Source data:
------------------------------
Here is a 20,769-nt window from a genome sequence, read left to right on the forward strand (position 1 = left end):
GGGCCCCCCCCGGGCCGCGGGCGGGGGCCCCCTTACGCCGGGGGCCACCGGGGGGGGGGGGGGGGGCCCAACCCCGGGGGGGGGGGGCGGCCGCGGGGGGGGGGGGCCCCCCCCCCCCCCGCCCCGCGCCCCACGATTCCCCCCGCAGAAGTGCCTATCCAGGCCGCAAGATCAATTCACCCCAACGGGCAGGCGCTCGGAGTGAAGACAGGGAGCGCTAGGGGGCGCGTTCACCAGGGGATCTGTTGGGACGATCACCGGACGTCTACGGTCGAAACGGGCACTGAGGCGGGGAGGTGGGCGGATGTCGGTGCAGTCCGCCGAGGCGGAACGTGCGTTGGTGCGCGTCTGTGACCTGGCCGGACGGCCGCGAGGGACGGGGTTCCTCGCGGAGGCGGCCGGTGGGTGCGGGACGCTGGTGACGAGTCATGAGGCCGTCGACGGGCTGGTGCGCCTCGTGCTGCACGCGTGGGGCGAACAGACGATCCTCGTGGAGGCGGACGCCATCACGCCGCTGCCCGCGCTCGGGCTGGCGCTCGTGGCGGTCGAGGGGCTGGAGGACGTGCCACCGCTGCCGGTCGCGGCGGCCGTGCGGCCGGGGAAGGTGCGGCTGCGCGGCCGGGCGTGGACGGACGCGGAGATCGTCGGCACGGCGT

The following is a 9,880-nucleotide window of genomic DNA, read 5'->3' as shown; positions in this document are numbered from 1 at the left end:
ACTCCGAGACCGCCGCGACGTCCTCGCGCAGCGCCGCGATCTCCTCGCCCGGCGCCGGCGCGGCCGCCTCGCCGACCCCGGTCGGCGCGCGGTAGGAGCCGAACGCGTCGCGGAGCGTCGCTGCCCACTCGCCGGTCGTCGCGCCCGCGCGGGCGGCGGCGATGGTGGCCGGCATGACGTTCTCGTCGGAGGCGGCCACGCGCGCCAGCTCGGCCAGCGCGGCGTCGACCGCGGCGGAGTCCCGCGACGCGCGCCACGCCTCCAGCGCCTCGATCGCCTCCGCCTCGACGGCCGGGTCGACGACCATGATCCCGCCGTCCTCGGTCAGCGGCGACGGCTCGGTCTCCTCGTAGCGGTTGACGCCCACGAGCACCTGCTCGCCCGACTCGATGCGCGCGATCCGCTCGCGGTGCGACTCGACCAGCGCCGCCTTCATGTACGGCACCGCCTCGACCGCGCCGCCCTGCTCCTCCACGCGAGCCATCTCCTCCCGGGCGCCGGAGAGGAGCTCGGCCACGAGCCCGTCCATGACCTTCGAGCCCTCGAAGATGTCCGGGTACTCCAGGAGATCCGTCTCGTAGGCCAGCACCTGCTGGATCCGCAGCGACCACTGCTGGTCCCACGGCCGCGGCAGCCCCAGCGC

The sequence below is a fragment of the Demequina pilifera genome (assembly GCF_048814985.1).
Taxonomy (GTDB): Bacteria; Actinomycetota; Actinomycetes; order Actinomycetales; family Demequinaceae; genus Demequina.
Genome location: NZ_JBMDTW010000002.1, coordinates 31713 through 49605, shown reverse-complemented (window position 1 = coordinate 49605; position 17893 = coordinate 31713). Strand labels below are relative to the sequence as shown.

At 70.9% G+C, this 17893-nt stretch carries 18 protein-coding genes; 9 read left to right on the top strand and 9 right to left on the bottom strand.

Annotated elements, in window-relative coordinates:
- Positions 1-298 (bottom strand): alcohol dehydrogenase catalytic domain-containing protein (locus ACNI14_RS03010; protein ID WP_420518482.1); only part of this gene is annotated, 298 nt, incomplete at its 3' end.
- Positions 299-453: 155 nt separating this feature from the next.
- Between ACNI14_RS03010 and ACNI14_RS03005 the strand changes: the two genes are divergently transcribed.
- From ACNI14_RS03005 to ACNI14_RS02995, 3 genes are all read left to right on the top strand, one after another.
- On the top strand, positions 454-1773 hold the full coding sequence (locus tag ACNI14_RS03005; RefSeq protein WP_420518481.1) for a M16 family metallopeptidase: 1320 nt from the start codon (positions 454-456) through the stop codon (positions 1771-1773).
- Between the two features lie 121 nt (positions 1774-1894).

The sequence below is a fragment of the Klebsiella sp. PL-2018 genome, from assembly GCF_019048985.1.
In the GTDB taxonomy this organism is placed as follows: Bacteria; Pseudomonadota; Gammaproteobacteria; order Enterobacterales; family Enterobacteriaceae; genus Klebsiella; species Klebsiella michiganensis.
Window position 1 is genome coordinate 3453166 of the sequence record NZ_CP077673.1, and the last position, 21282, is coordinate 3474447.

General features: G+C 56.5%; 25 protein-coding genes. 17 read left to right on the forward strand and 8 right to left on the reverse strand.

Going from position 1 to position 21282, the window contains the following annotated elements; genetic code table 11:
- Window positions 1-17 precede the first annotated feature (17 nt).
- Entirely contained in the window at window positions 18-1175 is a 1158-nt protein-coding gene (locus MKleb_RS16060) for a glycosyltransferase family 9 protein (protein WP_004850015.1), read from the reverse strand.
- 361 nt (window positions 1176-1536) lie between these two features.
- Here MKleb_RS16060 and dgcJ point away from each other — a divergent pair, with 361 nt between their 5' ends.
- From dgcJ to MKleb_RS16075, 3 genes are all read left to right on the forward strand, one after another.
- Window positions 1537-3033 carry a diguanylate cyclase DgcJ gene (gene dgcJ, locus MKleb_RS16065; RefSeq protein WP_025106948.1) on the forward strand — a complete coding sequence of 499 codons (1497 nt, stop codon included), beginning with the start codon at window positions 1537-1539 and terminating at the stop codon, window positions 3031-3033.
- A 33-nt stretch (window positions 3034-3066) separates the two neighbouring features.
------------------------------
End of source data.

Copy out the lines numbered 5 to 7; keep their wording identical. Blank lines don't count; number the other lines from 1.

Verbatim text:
The sequence below is a fragment of the Demequina pilifera genome (assembly GCF_048814985.1).
Taxonomy (GTDB): Bacteria; Actinomycetota; Actinomycetes; order Actinomycetales; family Demequinaceae; genus Demequina.
Genome location: NZ_JBMDTW010000002.1, coordinates 31713 through 49605, shown reverse-complemented (window position 1 = coordinate 49605; position 17893 = coordinate 31713). Strand labels below are relative to the sequence as shown.